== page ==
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El Salvador / Human Rights: UN experts call for urgent reforms against arbitrary detention of vulnerable women

GENEVA (6 March 2020) - A group of UN human rights experts* is calling on the authorities of El Salvador to adopt urgent structural reforms to end the arbitrary detention of women in vulnerable conditions.

The urgent call by the UN Working Group on Arbitrary Detention comes after a review of the case of three women in El Salvador, who were tried, convicted and sentenced to long periods of imprisonment after undergoing obstetric emergencies or suffering miscarriages.

In its recently released Opinion No. 68/2019, the group of experts found that this was not an isolated case as the issues reflected structural problems in the exercise and protection of fundamental rights of women in El Salvador.

The three women were deprived of their liberty in the hospital, in the midst of serious health complications, after undergoing obstetric emergencies that ended their pregnancies. Hospital staff rushed to contact law enforcement authorities, who immediately initiated investigations and made accusations of aggravated homicide.

"The Salvadorian authorities subjected the three women to pre-trial detention, without considering other alternatives measures or the medical emergency they underwent, nor the physical and psychological damage to which they had been exposed," they said.

The experts also considered that "in all three cases the guilt of the defendants was assumed, denying them the presumption of innocence, violating the guarantees of due process".

"Young Salvadorian women in a situation of poverty are especially at risk of suffering this type of arbitrary detention", the Working Group emphasized.

"The information received indicates that, between 2000 and 2011, 129 women were prosecuted for abortion or aggravated homicide in El Salvador, with sentences ranging from 30 to 50 years in prison. Sixty-eight per cent of the women were sentenced when they were between 18 and 25 years old and most of them came from rural or marginal urban areas."

Similarly, "57.36% of the reports registered for suspected abortion were from public health professionals. This is a widespread phenomenon in the country, which only affects the female population and must be addressed as a matter of priority".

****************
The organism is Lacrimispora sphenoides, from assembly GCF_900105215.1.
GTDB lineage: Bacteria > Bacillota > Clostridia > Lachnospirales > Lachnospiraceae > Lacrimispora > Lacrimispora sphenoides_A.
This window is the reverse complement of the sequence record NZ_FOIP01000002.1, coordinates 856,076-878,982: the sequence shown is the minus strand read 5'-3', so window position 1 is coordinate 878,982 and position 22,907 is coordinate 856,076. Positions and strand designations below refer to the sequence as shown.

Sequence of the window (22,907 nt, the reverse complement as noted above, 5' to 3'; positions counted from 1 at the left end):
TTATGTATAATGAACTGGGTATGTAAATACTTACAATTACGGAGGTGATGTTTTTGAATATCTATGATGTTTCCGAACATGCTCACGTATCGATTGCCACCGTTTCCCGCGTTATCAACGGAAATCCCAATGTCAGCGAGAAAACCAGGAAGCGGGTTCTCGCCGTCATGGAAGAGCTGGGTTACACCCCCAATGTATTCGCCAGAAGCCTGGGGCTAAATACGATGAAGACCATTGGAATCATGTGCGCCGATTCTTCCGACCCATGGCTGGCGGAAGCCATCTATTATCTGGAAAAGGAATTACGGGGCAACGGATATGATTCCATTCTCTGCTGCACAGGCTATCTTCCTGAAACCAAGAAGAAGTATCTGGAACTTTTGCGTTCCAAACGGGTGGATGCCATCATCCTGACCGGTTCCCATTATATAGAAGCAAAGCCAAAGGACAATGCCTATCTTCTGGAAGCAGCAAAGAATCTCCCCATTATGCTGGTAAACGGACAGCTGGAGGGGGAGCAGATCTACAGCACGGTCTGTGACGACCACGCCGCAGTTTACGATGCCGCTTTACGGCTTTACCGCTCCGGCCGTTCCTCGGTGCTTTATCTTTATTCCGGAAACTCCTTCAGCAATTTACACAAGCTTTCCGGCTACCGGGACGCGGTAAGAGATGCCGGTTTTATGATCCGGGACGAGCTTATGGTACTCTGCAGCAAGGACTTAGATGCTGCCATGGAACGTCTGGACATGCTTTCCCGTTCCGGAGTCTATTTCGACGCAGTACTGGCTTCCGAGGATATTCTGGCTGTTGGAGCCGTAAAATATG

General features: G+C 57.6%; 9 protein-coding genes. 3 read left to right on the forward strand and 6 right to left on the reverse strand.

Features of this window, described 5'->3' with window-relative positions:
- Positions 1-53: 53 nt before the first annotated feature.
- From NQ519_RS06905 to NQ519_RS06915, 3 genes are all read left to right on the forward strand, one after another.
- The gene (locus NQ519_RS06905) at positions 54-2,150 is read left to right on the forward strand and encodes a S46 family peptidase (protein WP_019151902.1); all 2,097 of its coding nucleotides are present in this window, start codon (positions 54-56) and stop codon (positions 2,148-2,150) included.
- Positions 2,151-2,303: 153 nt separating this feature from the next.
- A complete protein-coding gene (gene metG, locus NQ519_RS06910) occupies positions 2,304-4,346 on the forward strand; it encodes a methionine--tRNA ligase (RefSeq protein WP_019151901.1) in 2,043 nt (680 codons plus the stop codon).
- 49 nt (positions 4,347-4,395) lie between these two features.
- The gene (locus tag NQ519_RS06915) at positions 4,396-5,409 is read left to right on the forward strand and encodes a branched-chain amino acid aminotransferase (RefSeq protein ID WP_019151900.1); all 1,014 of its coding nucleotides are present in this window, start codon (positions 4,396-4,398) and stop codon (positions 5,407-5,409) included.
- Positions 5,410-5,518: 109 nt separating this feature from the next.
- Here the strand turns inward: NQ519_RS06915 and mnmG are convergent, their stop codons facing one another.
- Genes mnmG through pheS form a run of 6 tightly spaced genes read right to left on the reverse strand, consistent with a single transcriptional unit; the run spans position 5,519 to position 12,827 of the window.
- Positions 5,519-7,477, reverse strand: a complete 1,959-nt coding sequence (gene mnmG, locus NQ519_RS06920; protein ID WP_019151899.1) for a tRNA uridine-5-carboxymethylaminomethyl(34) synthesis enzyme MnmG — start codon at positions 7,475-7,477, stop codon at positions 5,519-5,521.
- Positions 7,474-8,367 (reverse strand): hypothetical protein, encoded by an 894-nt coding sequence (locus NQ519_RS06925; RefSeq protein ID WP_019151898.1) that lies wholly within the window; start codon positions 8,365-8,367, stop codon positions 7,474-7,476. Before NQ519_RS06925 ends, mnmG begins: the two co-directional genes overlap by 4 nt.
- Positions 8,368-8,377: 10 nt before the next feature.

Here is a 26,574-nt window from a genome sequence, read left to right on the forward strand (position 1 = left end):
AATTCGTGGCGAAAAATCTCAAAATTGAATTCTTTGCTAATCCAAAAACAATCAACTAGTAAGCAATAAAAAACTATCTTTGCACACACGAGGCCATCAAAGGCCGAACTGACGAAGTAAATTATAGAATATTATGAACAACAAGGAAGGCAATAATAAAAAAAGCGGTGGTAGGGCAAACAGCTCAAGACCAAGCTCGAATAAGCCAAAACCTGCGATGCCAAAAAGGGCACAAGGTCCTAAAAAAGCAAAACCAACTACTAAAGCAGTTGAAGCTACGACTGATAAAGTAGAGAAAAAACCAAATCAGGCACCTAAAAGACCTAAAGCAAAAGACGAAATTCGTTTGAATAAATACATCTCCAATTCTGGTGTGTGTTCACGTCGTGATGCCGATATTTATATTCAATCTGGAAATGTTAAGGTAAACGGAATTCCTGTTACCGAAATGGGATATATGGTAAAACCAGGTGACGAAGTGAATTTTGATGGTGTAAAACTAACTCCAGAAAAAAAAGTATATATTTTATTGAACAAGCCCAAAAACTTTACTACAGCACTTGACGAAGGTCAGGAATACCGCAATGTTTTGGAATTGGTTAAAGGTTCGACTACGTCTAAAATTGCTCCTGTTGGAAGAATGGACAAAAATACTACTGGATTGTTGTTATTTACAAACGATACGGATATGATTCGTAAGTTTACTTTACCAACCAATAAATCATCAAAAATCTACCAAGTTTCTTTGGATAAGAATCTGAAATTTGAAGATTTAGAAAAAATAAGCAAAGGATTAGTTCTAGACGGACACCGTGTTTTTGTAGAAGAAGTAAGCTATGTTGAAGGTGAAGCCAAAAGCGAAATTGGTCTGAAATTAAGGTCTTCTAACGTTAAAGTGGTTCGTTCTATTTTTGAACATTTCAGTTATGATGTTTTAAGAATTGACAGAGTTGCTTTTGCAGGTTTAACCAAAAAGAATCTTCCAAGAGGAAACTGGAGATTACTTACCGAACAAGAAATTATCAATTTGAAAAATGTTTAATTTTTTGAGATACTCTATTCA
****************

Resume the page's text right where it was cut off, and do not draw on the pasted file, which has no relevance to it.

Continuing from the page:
"The result is unnecessary, disproportionate, custodial measures that do not pursue a legitimate aim, and that seem unreasonable in their implementation," they said after establishing that the legislation applied was discriminatory, affecting only women.

The Working Group calls on the authorities of El Salvador to "urgently and comprehensively review, reinterpret, reform, suspend and/or repeal the criminal legislation applied, in order to ensure compliance with the international human rights obligations undertaken by the State ".

ENDS

The Working Group on Arbitrary Detention: José Antonio Guevara Bermúdez , Leigh Toomey, Elina Steinerte, Seong-Phil Hong and Sètondji Roland Adjovi.

The UN Working Groups are part of what is known as the Special Procedures of the Human Rights Council. Special Procedures, the largest body of independent experts in the UN Human Rights system, is the general name of the Council's independent fact-finding and monitoring mechanisms that address either specific country situations or thematic issues in all parts of the world. Special Procedures' experts work on a voluntary basis; they are not UN staff and do not receive a salary for their work. They are independent from any government or organization and serve in their individual capacity.

UN Human Rights, Country Page El Salvador

For more information and media requests on the Working group's Opinion on the detention of Mr. Karim Wade, please contact: Mr. Christophe Peschoux (+41 22 917 93 81 / cpeschoux@ohchr.org), or write to wgad@ohchr.org

For media inquiries related to other UN independent experts, please contact: Xabier Celaya, (+ 41 22 917 9445 / xcelaya@ohchr.org